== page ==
The 60-second interview – Dave Verduyn and the Kano Model

Posted on 15 May 2012 by Tim Brown

Ahead of the LMJ Conference on May 29, we asked some of the speakers to answer a few questions to shed some light on the subject of their presentations. Dave Verduyn of C2C Solutions talks about the Kano model.

David Verduyn of C2C Solutions
David Verduyn of C2C Solutions

Many of the readers may have heard of the Kano model. For those who haven’t, can you explain where it came from and how it is used?

The Kano Model was created by Professor Noriaki Kano, from Japan, in the early 80s during his research on customer satisfaction. Although the model has several objectives, the main one is to help development teams uncover, classify, and integrate three main categories of customer needs and attributes into the products or services they are developing. These main categories of needs are classified depending on their ability to create customer satisfaction or cause dissatisfaction.  At the risk of oversimplifying the categories of needs, they are the unspoken “Given’s”, the spoken “Evaluated needs” and the unspoken “Unexpected Innovations”. Missing any of these needs will jeopardise the competitive success of any product or service being developed.

When is the most appropriate time for using the Kano model?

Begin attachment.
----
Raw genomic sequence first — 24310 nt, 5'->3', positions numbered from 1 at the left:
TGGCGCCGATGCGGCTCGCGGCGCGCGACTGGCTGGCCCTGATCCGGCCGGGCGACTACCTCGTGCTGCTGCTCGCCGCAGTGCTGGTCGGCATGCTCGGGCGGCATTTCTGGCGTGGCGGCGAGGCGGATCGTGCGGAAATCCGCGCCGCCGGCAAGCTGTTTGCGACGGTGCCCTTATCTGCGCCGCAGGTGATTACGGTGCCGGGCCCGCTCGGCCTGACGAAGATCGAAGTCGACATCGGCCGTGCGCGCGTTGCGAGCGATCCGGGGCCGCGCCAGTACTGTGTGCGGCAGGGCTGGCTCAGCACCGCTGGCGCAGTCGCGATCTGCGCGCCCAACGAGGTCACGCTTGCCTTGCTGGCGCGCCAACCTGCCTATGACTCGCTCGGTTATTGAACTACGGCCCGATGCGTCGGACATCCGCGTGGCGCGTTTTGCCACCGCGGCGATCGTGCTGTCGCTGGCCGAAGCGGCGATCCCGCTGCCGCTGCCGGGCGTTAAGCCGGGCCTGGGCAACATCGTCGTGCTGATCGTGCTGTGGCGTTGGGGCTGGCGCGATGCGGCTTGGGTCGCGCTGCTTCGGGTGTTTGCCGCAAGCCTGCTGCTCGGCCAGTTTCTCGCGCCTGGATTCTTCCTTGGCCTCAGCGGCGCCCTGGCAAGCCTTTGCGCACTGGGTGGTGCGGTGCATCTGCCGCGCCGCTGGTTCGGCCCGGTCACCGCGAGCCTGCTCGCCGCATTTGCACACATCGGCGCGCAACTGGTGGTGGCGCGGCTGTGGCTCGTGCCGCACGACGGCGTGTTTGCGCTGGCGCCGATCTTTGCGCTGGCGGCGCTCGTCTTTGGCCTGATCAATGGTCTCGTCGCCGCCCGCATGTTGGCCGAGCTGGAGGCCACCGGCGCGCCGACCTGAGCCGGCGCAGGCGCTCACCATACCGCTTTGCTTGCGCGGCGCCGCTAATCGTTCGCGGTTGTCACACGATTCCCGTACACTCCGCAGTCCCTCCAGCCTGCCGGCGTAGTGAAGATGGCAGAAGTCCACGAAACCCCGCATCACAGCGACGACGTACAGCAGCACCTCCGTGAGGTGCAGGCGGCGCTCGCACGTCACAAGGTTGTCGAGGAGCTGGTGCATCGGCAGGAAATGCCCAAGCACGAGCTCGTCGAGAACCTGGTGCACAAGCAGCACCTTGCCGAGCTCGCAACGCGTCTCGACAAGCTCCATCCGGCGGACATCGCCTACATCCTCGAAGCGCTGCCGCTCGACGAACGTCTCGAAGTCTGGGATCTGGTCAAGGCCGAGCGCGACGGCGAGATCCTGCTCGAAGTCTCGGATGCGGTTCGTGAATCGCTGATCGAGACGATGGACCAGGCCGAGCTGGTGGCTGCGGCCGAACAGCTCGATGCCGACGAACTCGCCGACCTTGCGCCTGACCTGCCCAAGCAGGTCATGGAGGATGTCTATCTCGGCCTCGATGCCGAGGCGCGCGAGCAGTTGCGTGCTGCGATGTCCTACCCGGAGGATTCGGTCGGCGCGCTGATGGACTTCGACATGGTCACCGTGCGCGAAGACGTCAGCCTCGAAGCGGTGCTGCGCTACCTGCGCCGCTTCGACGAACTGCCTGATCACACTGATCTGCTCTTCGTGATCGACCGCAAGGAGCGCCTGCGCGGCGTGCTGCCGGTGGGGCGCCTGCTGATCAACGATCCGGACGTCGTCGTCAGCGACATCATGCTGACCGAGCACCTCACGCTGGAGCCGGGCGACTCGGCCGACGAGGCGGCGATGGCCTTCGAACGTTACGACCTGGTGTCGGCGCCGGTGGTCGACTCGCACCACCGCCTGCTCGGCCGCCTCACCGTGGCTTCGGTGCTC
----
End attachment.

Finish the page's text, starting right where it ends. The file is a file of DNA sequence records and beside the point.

I recommend using the model in two instances in a typical product development process.  First, very early, to educate the research team about customer psychology, that is, understanding what motivates customer choices in their decision making process when alternatives exist.  Secondly, once the requirements are understood and documented, the model can be used to categorise the requirements to ensure all three categories of needs are appropriately addressed to meet the project goals.

The Kano model was created in the 1980s, with the use of the web and instant information, is the model still as relevant in today’s fast paced environment?

It can easily be argued it is even more appropriate in the global competitive landscape that exists today. Customers have more choices now than ever and the company that best understands their customers’ needs will win. In my opinion, the philosophy behind the model will never be obsolete, only enhanced. A natural evolution or extension of the Kano Model is already happening where specific and modern strategies and tools are being developed to help an organisation create an accurate and comprehensive understanding of the three categories of needs.

Is the model still useful in a non-engineering/manufacturing environment?

Absolutely! The Kano Model has and will continue to be applied anywhere and anytime there are customers to satisfy, internal or external. It has a universal and broad applications to products, manufacturing processes, services, software and business processes.

For more information on the LMJ Annual Conference, visit the website.